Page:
Britain clears up sanctions lie

mark_canningHARARE - The key to the removal of restrictive measures against Zanu (PF) officials is to fully implement the commitments to reform they agreed to in the Global Political Agreement (GPA), according to British ambassador, Mark Canning (pictured).

He added that the targeted measures did not affect the economy, trade or business. Canning clarified that the EU measures imposed restrictions on 203 key figures of President Mugabe’s regime involved in the violence and human rights abuses. The measures also affected 40 companies associated with these individuals and their sources of finance, he said.

“They do not hurt ordinary Zimbabweans,” Ambassador Canning said. “Indeed, levels of British aid – US$100 million last year – to ordinary Zimbabweans have never been higher. Zimbabwe has always enjoyed a balance of trade surplus in its trade with the EU, despite claims that the sanctions were hurting trade. The EU is also a major donor for humanitarian assistance.

Milibands bloop

Zanu (PF) this week stepped up calls for the removal of what it calls “sanctions”, which Mugabe claims have hurt the economy. This rides on tactless remarks made by British foreign secretary, David Miliband, that the UK government would be guided by advice from Prime Minister Tsvangirais party on the issue.

Zanu (PF) chairman, Simon Khaya Moyo, pouncing on the controversial remarks by Milliband, said the MDC could no longer claim it had no influence over the issue and must now call for the removal of the sanctions. Moyo said the declared and undeclared sanctions were affecting the country because Zimbabwe was not getting lines of credit and companies were being forced to close.

Canning, however, stated that nothing could be further from the truth. Diplomatic sources told The Zimbabwean that trade relations had never been the subject of sanctions. “The EU as a bloc remains one of Zimbabwe’s major trading partners,” said a senior Western diplomat. “Its pie in the sky that sanctions are hurting the Zimbabwean economy.” Exports to the EU currently account for about 36 per cent of the countrys total exports and cover both traditional and non-traditional product lines.

Major agricultural export products from Zimbabwe to the EU are tobacco, cotton, meat products, tree plants, and cut flowers. Zimbabwe has also benefited from the STABEX fund for supporting export earnings owing to a decline in prices of commodity exports.

Zims trade surplus

According to Keith Scott, first secretary Political/Communications Affairs in the British embassy in Harare, UK exports to Zimbabwe between January and October 2009 were 15 million. Zimbabwe exported to UK between January and October 2009 49 million worth of goods. In 2008 UK exports to Zimbabwe were 21 million and Zim exports to UK in 2008 were 37 million.

“Zimbabwe actually runs a trade surplus with the UK,” Scott said. Another diplomatic source said the current diplomatic row between Harare and the EU had culminated in the imposition of legitimate smart sanctions based on the ACP-EU Cotonou Agreement.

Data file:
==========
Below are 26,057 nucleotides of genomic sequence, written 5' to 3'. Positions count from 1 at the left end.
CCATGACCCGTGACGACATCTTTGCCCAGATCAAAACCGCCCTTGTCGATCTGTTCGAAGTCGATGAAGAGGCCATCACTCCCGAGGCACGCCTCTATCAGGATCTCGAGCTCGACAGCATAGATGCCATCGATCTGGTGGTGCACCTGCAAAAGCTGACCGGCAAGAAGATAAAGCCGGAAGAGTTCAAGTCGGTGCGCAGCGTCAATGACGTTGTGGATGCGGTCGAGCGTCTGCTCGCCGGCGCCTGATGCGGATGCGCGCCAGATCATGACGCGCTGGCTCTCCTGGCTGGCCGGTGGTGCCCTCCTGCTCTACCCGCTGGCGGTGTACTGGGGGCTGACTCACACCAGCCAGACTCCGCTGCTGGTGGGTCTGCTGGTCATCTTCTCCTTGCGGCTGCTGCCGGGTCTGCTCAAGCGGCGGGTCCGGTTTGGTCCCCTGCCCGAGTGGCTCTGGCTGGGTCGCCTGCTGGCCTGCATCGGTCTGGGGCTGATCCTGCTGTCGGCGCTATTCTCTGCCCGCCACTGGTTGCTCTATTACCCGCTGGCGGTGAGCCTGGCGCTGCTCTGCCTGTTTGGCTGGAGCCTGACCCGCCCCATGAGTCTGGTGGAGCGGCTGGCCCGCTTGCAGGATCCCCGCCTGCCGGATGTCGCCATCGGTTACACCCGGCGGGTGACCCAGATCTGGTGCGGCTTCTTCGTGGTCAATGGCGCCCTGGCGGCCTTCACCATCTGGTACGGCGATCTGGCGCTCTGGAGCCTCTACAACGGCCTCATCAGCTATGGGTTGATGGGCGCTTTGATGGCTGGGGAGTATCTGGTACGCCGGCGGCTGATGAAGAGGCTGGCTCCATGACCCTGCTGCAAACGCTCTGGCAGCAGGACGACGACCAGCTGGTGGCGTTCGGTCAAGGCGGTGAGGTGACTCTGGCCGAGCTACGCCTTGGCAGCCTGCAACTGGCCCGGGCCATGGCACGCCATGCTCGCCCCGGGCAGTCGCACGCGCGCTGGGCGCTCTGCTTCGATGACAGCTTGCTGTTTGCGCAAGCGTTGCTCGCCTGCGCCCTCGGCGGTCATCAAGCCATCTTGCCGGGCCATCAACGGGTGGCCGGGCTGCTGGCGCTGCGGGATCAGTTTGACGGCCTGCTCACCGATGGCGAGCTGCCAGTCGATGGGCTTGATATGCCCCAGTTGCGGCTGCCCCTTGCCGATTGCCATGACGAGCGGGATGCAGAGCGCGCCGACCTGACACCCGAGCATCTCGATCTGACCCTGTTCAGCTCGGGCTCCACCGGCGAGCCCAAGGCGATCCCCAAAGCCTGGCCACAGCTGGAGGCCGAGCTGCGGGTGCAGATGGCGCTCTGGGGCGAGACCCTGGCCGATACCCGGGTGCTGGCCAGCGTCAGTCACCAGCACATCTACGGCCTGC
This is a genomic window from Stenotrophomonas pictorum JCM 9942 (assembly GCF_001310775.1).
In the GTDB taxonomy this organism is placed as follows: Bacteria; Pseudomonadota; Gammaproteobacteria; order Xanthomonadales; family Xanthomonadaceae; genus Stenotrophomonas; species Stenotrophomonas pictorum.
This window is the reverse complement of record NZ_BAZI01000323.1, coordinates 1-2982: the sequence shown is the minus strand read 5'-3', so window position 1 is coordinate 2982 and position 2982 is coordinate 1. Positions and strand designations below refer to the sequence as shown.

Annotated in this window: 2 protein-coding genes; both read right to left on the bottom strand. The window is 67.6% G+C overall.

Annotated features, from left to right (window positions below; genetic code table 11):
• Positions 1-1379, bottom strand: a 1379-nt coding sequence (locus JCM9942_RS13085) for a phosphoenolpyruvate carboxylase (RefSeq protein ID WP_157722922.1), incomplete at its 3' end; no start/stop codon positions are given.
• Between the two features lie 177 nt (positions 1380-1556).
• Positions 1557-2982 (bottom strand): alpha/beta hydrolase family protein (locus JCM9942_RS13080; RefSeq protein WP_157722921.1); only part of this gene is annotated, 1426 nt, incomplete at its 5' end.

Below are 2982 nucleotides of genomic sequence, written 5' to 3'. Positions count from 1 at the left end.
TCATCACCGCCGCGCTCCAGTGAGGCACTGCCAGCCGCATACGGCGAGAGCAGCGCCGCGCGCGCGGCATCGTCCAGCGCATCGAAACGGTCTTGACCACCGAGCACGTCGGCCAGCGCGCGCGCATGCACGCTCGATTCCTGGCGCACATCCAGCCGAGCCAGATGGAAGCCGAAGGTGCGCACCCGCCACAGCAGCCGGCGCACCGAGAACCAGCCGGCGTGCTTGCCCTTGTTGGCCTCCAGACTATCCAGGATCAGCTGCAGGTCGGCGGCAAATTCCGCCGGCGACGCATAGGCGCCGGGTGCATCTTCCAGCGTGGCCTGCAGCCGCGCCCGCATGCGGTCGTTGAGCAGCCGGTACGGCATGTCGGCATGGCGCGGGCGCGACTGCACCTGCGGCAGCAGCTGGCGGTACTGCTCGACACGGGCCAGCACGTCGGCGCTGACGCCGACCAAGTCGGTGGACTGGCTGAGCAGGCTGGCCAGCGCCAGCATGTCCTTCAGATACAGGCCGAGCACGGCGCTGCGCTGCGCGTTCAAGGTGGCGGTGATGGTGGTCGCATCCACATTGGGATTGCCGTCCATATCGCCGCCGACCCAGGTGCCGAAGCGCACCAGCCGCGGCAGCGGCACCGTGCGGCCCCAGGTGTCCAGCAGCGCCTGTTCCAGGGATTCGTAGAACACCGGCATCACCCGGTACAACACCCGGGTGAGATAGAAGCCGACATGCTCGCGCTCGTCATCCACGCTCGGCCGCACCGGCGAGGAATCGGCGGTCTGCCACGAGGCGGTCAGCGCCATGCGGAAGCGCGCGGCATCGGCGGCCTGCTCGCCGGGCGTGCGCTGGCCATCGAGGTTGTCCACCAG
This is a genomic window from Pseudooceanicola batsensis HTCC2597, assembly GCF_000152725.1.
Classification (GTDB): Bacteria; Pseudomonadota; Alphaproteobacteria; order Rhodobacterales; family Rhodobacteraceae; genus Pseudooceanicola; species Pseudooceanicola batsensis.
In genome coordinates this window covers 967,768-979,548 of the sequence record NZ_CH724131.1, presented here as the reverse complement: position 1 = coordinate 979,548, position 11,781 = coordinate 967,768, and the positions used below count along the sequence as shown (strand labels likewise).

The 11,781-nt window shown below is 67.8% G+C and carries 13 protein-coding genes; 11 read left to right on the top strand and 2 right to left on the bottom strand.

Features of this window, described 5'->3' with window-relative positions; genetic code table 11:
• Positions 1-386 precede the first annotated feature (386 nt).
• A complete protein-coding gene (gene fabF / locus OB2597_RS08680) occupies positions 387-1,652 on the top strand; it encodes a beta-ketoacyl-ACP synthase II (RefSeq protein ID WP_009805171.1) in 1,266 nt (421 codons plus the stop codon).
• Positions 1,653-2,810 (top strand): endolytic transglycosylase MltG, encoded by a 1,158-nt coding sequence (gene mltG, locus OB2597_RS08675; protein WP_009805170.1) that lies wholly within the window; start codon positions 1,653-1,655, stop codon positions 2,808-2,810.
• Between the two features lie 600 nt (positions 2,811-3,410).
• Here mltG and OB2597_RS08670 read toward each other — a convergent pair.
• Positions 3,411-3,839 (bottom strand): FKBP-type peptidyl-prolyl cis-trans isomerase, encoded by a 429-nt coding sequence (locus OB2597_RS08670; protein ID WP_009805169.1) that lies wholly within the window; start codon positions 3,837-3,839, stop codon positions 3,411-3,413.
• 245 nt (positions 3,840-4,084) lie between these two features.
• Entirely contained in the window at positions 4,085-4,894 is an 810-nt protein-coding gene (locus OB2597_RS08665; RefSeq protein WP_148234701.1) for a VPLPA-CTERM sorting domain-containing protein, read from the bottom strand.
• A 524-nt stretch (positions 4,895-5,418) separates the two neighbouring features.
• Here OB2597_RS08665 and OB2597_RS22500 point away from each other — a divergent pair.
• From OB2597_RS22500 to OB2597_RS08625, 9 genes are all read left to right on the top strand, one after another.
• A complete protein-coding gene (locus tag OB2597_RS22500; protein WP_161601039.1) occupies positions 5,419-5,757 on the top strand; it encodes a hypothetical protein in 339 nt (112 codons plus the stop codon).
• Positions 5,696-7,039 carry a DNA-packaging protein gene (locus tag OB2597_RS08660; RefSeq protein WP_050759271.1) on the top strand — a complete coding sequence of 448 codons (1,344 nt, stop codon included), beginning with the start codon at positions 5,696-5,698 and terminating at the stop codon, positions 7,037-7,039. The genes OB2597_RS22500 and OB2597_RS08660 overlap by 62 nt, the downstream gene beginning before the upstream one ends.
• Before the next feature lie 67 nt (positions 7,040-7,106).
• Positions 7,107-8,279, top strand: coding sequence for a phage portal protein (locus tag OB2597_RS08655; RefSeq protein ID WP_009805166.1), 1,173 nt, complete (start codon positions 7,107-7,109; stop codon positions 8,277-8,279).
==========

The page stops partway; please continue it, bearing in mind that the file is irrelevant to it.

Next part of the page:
“The sanctions have not translated into preference erosion for Zimbabwes goods in the EU market, hell no,” said the diplomat. “Since the EU is Zimbabwes main market especially for agricultural products, the measures have not altered the preference schedule or caused any serious deterioration in export market access for the country.

Britains own judgement

Meanwhile, Canning said Britain would make its own judgements whether the targeted measures must be removed or not, and did not need to take any advice from the MDC as claimed by Zanu (PF) officials.

As the Foreign Secretary, David Miliband, made clear in Parliament on 19 January, the most important factor influencing the United Kingdom’s views on lifting EU restrictive measures will be evidence of actual change and reform on the ground in Zimbabwe,” Canning said. “These are not MDC-T measures.

These are not Zanu (PF) measures. They are the EUs, and we will make our own judgements as to when they should be reinforced or eased. But the key to having restrictive measures eased, or lifted, is for those in Zimbabwe who are currently resisting progress to implement the commitments to reform they agreed to in the Global Political Agreement (GPA).”

Now that there is a deadlock in full implementation of a power-sharing pact, Mugabe’s party is raising calls for the targeted sanctions to be lifted, claiming they were part of commitments the MDC made in the power-sharing agreement. Zanu (PF) has always insisted that the sanctions were imposed at the instigation of the MDC and is demanding that the party calls for their removal, saying failure would result in no movement on outstanding issues.

Prime Minister Tsvangirais party, however, maintain they have no involvement in the measures and says the onus was on a special Cabinet committee headed by Foreign minister Simbarashe Mumbengegwi to have the measures removed.

Professor Eliphas Mukonoweshuro, the MDC’s international relations chief, said: “What Zanu (PF) should be asking is why this committee is not meeting as expected.” Mumbengegwi was not immediately available for comment.

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